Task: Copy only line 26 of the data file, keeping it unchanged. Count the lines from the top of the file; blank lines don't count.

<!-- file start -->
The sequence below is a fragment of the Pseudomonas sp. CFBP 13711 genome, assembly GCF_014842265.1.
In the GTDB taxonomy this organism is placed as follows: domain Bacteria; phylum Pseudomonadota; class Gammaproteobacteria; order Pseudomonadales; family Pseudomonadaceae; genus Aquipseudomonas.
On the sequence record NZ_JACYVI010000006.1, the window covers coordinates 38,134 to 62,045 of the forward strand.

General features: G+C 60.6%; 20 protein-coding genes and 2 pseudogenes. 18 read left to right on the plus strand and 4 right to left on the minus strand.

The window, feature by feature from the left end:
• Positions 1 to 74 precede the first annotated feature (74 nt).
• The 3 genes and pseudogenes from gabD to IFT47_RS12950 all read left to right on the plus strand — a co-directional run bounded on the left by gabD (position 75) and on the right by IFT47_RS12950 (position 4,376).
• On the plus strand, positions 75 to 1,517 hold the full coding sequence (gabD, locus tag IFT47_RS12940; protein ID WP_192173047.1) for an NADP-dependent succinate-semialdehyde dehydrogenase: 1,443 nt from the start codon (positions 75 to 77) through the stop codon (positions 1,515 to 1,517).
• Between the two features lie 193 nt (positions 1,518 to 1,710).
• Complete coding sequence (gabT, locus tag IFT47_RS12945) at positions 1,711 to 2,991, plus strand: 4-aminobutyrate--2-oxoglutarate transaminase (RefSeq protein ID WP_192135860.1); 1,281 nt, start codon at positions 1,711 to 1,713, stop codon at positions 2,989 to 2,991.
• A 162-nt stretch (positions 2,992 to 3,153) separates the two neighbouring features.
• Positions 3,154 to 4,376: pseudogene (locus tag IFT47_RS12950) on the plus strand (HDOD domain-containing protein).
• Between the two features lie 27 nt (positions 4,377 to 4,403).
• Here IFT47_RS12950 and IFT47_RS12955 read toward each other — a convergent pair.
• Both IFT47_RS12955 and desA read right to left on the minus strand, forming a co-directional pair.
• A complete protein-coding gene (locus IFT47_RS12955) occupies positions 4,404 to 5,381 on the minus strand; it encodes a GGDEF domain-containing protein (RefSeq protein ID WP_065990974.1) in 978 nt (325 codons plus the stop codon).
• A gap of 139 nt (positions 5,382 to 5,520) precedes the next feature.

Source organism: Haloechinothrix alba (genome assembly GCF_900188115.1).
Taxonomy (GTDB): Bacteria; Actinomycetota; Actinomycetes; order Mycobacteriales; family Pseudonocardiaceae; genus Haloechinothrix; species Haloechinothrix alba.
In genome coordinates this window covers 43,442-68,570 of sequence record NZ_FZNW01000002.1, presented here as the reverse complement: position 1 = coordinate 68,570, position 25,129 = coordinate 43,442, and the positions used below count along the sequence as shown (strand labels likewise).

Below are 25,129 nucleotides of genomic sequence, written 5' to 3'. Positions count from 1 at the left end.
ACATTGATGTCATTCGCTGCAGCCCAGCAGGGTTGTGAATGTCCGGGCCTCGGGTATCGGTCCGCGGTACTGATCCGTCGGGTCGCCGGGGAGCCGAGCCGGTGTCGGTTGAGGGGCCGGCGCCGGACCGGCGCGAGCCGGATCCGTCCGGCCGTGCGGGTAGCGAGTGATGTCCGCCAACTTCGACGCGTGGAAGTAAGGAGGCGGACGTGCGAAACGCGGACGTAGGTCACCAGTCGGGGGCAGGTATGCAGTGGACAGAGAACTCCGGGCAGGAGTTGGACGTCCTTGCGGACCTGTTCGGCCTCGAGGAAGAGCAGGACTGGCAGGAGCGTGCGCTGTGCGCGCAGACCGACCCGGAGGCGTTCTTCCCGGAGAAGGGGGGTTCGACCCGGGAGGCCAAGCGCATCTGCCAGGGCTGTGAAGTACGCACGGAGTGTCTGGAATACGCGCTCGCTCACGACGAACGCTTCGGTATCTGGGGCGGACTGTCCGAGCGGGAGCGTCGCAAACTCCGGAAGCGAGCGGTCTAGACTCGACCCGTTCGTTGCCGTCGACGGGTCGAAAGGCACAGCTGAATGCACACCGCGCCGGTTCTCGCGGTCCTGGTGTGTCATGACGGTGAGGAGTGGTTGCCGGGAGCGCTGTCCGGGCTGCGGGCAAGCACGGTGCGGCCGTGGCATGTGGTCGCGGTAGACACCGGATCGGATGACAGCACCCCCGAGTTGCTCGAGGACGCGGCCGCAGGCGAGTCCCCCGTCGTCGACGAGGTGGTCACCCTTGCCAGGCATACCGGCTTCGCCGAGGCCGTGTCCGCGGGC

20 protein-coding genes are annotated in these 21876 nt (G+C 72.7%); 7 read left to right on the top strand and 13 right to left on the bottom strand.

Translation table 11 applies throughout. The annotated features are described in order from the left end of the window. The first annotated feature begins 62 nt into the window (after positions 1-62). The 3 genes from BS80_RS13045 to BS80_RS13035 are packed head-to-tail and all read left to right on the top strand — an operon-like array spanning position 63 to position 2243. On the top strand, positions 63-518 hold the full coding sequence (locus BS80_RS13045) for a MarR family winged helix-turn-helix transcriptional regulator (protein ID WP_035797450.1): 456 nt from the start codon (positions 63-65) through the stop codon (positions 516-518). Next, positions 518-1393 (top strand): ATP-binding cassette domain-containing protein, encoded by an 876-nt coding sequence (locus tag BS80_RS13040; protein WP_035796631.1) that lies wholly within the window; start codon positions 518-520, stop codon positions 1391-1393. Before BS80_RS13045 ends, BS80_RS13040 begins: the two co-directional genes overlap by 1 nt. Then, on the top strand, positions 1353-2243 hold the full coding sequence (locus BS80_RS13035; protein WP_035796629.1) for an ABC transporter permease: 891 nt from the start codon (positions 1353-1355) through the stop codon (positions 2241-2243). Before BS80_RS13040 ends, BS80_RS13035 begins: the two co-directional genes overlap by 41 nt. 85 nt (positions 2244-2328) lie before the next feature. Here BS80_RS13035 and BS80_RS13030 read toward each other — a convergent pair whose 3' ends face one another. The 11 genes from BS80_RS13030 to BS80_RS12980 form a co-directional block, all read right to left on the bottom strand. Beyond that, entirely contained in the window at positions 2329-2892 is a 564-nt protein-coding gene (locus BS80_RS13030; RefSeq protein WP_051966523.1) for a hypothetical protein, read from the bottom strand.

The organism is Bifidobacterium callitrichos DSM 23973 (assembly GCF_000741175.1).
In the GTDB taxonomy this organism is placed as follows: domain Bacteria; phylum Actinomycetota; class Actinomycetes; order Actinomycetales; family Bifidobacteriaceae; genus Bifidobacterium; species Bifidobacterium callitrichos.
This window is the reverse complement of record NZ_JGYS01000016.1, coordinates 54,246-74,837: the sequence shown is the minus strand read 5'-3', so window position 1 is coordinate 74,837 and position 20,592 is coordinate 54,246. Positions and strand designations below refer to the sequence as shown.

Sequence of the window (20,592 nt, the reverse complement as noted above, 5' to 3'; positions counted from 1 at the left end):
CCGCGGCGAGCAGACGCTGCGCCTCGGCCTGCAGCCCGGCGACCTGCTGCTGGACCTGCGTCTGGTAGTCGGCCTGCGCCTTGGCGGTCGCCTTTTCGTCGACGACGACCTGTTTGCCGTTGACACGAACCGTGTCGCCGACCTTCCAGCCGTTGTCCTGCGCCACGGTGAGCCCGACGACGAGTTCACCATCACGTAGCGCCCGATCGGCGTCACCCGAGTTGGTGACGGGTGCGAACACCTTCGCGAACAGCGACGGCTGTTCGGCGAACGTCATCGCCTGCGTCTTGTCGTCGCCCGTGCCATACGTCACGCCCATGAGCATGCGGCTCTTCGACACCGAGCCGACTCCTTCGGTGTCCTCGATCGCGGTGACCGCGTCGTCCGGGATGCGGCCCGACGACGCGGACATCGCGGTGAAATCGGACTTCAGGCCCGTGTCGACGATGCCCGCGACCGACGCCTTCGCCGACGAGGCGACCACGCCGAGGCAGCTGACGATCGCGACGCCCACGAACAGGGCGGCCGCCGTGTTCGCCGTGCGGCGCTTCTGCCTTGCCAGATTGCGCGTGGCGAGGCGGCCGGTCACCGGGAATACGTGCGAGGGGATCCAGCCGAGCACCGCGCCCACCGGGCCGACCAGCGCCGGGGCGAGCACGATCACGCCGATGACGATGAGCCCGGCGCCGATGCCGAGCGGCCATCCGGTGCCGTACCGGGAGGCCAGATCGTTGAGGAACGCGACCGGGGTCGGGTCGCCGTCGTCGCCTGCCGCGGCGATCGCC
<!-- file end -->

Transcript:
In the GTDB taxonomy this organism is placed as follows: domain Bacteria; phylum Actinomycetota; class Actinomycetes; order Actinomycetales; family Bifidobacteriaceae; genus Bifidobacterium; species Bifidobacterium callitrichos.